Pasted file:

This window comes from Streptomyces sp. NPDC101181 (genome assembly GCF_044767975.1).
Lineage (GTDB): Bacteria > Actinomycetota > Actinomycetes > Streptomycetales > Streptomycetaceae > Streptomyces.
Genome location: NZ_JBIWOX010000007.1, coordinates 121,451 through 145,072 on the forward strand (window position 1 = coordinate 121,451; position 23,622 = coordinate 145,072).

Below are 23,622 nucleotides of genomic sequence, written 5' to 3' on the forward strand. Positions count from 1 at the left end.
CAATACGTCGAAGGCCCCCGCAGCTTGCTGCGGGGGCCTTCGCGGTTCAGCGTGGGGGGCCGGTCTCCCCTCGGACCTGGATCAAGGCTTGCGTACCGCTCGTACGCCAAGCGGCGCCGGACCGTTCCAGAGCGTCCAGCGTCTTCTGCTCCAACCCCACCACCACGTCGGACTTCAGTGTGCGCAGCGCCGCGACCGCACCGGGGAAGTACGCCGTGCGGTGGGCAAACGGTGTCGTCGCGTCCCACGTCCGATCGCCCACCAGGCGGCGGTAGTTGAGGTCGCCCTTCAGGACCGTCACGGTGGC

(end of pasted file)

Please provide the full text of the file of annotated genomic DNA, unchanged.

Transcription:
This window comes from Streptomyces sp. NPDC101181 (genome assembly GCF_044767975.1).
Lineage (GTDB): Bacteria > Actinomycetota > Actinomycetes > Streptomycetales > Streptomycetaceae > Streptomyces.
Genome location: NZ_JBIWOX010000007.1, coordinates 121,451 through 145,072 on the forward strand (window position 1 = coordinate 121,451; position 23,622 = coordinate 145,072).

Below are 23,622 nucleotides of genomic sequence, written 5' to 3' on the forward strand. Positions count from 1 at the left end.
CAATACGTCGAAGGCCCCCGCAGCTTGCTGCGGGGGCCTTCGCGGTTCAGCGTGGGGGGCCGGTCTCCCCTCGGACCTGGATCAAGGCTTGCGTACCGCTCGTACGCCAAGCGGCGCCGGACCGTTCCAGAGCGTCCAGCGTCTTCTGCTCCAACCCCACCACCACGTCGGACTTCAGTGTGCGCAGCGCCGCGACCGCACCGGGGAAGTACGCCGTGCGGTGGGCAAACGGTGTCGTCGCGTCCCACGTCCGATCGCCCACCAGGCGGCGGTAGTTGAGGTCGCCCTTCAGGACCGTCACGGTGGC